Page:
Lost World

Lost World August 7, 2018

The fifth commandment – Honor your father and your mother – is a counter-cultural demand.

Many in our time live according to the 1960s maxim, Question authority. It’s apparently an authoritative command, and it applies in the family as well as everywhere else.

But the counter-cultural character of this commandment runs even deeper. It’s not just the commandment itself that violates contemporary norms. The social picture assumed by the commandment has disappeared in many places.

The command to “honor” assumes a hierarchy. Some are in a high position and deserve our attention and respect. We live in an age of equality. We don’t defer to our betters because we find it offensive to think we have betters.

The command to honor father and mother assumes that unchosen relationships have a moral force. If there’s one thing that we don’t choose, it’s our family and parentage. In our age, choice is the foundation of all moral action. Nearly everything can be justified, so long as it’s sanctified by “consent.” Unchosen obligations can’t be binding.

The reference to father and mother runs against the grain of myths of self-creation. We believe in the self-made man, the buffered self, the isolated individual; every man is an Adam, without the belly button that bespeaks dependence.

We’re commanded to honor father and mother, both of them in the singular. The assumed situation is one where children have one of each sex as parents. Today, many families are constituted from the broken bits of other families; in any household, the children are “yours, mine, ours”; children grow up with multiple fathers and stepfathers, mothers and stepmothers.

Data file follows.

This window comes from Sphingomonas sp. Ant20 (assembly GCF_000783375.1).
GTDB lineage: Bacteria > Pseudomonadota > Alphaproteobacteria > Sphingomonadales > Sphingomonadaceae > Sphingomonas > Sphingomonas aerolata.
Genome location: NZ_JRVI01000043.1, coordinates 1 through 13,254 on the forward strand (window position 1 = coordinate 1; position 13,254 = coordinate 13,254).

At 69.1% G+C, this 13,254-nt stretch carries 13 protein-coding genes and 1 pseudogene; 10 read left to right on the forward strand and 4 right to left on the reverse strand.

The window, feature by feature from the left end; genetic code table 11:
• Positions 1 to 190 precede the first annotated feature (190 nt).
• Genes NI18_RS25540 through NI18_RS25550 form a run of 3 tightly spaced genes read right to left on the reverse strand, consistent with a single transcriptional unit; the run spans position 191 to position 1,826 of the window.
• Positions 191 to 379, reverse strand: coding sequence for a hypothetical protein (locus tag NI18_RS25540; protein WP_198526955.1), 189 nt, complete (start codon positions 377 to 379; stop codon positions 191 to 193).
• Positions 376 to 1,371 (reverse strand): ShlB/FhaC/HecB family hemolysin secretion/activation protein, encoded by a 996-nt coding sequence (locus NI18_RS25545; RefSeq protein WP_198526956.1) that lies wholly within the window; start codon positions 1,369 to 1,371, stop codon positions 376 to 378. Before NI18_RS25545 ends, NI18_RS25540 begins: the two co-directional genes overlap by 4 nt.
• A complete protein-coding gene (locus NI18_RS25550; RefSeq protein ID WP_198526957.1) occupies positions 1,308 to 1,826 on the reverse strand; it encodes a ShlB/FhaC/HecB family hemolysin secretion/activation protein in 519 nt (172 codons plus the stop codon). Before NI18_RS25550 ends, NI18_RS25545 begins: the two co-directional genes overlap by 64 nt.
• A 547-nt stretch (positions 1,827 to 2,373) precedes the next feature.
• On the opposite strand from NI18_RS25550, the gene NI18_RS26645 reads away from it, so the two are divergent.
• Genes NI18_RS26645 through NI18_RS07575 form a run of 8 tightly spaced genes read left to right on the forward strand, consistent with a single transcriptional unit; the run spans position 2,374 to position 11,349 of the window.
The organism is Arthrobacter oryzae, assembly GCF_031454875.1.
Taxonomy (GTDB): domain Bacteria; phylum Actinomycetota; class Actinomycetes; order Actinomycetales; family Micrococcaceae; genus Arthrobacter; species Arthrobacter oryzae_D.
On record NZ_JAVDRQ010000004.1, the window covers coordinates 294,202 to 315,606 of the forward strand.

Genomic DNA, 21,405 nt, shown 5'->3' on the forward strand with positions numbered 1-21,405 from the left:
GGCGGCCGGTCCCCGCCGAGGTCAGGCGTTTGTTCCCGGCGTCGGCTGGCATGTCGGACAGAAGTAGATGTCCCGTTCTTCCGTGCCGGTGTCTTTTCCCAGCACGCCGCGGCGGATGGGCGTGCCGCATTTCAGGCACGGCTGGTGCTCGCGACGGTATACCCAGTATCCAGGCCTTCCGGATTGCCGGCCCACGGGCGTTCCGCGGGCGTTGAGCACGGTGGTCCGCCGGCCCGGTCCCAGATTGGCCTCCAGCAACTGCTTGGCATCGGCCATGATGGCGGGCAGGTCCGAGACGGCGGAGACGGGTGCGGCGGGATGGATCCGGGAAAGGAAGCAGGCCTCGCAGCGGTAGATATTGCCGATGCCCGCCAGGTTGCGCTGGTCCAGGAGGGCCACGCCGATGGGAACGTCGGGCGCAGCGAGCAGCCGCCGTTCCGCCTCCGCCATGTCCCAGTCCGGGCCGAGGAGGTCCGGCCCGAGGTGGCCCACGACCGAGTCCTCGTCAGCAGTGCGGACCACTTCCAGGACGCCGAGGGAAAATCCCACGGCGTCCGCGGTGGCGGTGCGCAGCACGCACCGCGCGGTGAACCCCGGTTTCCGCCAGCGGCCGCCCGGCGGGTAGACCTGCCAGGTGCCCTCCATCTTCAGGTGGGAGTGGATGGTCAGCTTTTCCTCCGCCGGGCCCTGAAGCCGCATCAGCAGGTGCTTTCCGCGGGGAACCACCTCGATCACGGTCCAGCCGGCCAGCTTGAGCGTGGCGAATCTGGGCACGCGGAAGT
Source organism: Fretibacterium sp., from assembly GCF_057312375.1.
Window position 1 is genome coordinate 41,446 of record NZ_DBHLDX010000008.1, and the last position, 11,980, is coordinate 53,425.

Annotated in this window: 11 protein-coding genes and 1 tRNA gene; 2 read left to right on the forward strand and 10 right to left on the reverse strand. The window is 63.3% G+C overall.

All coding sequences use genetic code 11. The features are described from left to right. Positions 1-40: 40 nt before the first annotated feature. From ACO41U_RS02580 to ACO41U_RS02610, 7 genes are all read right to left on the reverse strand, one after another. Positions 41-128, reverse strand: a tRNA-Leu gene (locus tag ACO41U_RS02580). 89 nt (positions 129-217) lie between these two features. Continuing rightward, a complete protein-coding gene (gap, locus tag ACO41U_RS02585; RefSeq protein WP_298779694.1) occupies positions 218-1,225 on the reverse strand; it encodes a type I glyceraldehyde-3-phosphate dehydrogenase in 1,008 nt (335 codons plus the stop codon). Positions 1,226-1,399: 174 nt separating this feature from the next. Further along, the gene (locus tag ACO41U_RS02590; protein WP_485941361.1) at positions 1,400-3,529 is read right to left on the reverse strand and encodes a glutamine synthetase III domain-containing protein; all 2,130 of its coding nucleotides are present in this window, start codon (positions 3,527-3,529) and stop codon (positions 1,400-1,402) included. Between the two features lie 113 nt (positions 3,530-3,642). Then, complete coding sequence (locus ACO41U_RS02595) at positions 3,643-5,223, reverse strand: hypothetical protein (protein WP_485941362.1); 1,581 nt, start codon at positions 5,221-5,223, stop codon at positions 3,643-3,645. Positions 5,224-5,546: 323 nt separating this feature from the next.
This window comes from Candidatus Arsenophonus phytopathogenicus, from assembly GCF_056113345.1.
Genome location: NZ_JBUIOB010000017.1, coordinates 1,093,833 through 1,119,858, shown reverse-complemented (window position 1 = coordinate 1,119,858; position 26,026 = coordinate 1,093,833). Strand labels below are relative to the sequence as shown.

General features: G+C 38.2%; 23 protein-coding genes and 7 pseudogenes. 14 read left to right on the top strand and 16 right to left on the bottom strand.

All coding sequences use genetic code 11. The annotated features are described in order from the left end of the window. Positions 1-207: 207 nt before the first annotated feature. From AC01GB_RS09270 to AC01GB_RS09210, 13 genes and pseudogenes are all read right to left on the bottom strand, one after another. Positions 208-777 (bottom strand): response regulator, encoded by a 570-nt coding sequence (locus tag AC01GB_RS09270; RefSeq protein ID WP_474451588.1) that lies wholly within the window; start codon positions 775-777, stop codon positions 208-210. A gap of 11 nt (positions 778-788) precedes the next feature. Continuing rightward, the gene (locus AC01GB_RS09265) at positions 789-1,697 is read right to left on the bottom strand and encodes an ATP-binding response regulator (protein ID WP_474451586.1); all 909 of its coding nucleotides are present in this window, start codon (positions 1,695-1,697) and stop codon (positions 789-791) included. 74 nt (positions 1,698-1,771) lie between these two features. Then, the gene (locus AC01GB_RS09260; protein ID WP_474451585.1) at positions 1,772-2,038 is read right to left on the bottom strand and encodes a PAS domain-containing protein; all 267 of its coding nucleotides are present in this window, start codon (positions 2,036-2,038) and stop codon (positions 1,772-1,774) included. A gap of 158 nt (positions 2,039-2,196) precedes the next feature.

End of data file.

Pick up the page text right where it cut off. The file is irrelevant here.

Both parents are assumed to be present. Most of America’s children still live with two parents, but a quarter does not. In some sub-communities, the situation is far worse: Three-quarters of African American children are born out of wedlock.

More radically, the fifth word assumes a world where parenthood was a given, an unavoidable reality for every human being.

Reproductive technology has eroded that assumption. A couple can have a child that is genetically their child, but never carried by the mother; children can be manufactured from donated eggs and sperm, so that they have no connection with the parents. Family membership is being detached from biology.

And the changes in marriage law functionally universalize this. Children in same-sex families obviously can’t be biologically related to both parents, and so the relationship between parents and children is legal rather than biological. We’re used to this in adoption, but the changes in marriage law effectively universalize adoption. Adoption becomes the paradigm for all parent-child relations.